Why Biological Corridors?

For those of us at Titi Conservation Alliance, the yearly “Rainy Season” on the Central Pacific Coast of Costa Rica (roughly May through November) translates to “Planting Season.”

With loose, wet, nutrient-rich soil, the rainy season provides the best possible conditions for planting trees along our Naranjo River Biological Corridor.

Also at this time of year, we often hear questions about the work of planting these trees, why it’s so important, and what exactly we’re trying to accomplish through this “biological corridor”.

So let’s answer those questions now — Why Biological Corridors?  And why the “Naranjo River” Biological Corridor?

The term “Biological Corridor” refers to any area of habitat created, (or naturally existing), that connects populations of wildlife.

In Aguirre County, Costa Rica, where we are located, there are two known geographical population areas of titi monkeys.  The red dots on the image below indicate areas of titi habitat.  Each dot represents a troop, or family, of titis.  The small grouping at the top left-hand side of the image is considered one area (named Nara Hills); and the grouping of numerous troops on the bottom right is the second area (named Manuel Antonio National Park).

Titi Population Map

These two areas, from Nara Hills to Manuel Antonio National Park, are considered ‘disconnected’ habitats due to land-clearings from agriculture and development.  Therefore, the few troops of monkeys living in either location (a total of only about 1,500 individuals), are unable to travel to neighboring troops.

Why is this a problem?

This is a genetically dangerous situation because this separation leads to inter-breeding within titi troops, and greatly reduces their genetic viability and chances of survival.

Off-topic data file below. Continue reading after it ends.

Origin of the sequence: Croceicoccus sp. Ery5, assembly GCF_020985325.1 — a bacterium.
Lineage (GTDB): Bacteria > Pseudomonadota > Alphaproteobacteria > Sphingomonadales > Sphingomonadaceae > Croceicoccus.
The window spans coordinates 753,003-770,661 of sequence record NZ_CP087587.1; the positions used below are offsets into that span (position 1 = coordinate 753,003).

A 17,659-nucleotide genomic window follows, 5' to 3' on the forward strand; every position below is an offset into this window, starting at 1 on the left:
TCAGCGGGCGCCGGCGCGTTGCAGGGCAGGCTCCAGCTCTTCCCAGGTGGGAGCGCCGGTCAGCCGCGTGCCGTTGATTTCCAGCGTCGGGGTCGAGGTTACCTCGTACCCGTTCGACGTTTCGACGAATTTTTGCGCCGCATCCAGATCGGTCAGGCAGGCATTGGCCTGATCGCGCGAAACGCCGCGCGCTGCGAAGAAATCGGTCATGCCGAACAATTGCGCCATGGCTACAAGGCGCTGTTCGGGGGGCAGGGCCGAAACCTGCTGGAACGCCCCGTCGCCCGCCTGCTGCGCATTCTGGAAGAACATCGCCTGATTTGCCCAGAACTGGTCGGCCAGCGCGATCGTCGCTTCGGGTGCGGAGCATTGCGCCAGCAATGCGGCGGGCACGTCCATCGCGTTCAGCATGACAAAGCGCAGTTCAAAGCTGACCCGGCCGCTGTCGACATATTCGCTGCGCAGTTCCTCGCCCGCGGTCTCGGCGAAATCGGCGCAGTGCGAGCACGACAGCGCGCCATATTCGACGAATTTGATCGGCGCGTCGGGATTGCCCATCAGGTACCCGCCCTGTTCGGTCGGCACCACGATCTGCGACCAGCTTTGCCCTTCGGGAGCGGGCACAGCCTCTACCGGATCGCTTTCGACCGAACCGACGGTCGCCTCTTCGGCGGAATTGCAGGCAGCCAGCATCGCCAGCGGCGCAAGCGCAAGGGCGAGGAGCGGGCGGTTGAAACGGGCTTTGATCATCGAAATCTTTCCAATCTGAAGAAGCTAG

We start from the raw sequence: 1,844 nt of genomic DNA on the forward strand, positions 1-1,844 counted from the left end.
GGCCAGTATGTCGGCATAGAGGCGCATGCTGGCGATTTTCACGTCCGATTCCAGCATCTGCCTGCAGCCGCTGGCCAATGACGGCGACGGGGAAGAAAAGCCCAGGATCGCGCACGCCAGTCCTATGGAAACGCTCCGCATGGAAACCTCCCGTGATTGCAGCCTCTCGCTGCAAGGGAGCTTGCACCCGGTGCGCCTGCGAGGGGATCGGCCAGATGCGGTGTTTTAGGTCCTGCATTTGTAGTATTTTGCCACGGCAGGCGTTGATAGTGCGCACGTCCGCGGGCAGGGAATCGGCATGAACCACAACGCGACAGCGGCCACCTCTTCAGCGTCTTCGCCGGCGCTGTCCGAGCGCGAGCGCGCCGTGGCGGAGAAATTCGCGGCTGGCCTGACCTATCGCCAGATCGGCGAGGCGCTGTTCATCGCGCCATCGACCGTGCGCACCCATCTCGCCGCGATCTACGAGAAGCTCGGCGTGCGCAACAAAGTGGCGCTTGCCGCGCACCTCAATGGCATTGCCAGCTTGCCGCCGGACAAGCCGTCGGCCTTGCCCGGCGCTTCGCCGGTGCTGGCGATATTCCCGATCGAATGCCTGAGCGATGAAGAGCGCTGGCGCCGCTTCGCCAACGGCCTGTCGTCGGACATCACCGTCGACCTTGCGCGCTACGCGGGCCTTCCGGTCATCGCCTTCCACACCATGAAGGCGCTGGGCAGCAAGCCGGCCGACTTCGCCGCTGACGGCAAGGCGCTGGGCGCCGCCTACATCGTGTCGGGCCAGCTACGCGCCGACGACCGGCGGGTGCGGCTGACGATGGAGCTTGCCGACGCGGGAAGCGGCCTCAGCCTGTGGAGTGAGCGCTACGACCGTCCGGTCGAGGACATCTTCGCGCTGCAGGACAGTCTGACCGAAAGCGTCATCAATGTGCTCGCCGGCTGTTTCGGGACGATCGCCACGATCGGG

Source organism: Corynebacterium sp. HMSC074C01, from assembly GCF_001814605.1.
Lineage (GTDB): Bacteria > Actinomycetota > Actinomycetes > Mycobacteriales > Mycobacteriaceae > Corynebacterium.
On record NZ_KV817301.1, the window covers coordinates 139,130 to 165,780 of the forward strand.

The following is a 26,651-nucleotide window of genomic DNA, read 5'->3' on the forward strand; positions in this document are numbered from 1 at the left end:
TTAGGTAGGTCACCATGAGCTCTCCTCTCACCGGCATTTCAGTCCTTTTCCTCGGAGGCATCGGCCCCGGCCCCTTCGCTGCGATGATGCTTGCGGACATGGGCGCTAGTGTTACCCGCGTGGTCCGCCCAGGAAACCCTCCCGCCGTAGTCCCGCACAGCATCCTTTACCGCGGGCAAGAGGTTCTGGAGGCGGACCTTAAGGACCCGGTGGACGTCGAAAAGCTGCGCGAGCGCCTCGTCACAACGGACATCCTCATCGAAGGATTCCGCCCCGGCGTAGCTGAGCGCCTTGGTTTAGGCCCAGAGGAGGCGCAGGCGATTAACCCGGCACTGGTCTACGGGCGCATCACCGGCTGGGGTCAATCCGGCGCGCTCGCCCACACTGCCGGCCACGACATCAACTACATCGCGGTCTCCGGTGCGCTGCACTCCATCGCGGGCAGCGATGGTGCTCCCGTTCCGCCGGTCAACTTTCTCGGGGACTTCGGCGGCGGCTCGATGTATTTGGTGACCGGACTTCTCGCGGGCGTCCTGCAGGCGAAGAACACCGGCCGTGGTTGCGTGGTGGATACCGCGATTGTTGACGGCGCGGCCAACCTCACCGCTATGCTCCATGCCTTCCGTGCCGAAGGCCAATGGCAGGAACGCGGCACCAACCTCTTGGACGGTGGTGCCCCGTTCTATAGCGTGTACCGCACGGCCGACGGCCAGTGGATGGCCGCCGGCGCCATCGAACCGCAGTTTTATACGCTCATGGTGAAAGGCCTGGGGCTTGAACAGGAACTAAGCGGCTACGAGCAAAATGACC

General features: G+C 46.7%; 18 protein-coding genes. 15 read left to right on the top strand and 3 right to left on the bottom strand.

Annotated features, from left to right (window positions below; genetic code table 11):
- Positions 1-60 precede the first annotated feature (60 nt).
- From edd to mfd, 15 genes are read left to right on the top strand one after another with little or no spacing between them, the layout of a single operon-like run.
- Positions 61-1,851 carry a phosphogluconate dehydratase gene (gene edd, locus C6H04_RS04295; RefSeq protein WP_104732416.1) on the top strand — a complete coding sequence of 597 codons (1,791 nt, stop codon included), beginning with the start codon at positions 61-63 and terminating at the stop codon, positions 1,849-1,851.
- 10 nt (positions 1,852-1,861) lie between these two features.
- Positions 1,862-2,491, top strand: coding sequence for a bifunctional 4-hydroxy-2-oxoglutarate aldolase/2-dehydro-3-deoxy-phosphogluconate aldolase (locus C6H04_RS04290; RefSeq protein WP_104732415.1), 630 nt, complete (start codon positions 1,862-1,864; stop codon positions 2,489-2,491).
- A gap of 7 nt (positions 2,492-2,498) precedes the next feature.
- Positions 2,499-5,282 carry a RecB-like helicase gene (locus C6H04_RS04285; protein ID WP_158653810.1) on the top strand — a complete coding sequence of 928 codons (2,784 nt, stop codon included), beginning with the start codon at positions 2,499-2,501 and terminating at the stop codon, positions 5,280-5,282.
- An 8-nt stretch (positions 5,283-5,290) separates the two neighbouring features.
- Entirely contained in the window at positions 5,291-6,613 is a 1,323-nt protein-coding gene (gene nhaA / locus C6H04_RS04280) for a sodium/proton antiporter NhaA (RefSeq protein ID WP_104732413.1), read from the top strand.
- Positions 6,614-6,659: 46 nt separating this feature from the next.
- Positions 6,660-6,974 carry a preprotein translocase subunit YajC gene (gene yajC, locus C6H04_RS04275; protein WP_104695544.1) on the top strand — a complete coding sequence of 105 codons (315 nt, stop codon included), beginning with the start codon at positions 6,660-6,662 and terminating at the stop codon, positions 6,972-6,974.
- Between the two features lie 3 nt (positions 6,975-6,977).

Therefore, after much research and preparation to dictate the proper lineage to connect these areas, we started work to create a Biological Corridor that would connect these two important habitat areas.  As you can see from the map above, the Naranjo River provides an appropriate, natural trail between the two areas.

We plant a combination of 22 various endemic species of trees along the corridor, which runs 2- to 4-rows-deep in most areas.

Rio Naranjo Biological Corridor

Another beautiful thing about creating this corridor is that it not only brings the titi monkeys new breeding options; it also takes them away from some of the harm of more developed areas (surrounding the National Park) where they are more likely to be harmed by human interaction.  The corridor also provides excellent, rich habitat for many other wildlife, including the endangered macaw.

As you can see, the depth of work within a biological corridor is large, and the benefits even larger.

Before the end of next year, 2010, we plan to have the connection complete with close to 50,000 trees planted in total.  The trees take five years to reach maturity, and we will continue to work with the maintenance of each and every one to ensure a successful and long-lasting corridor.

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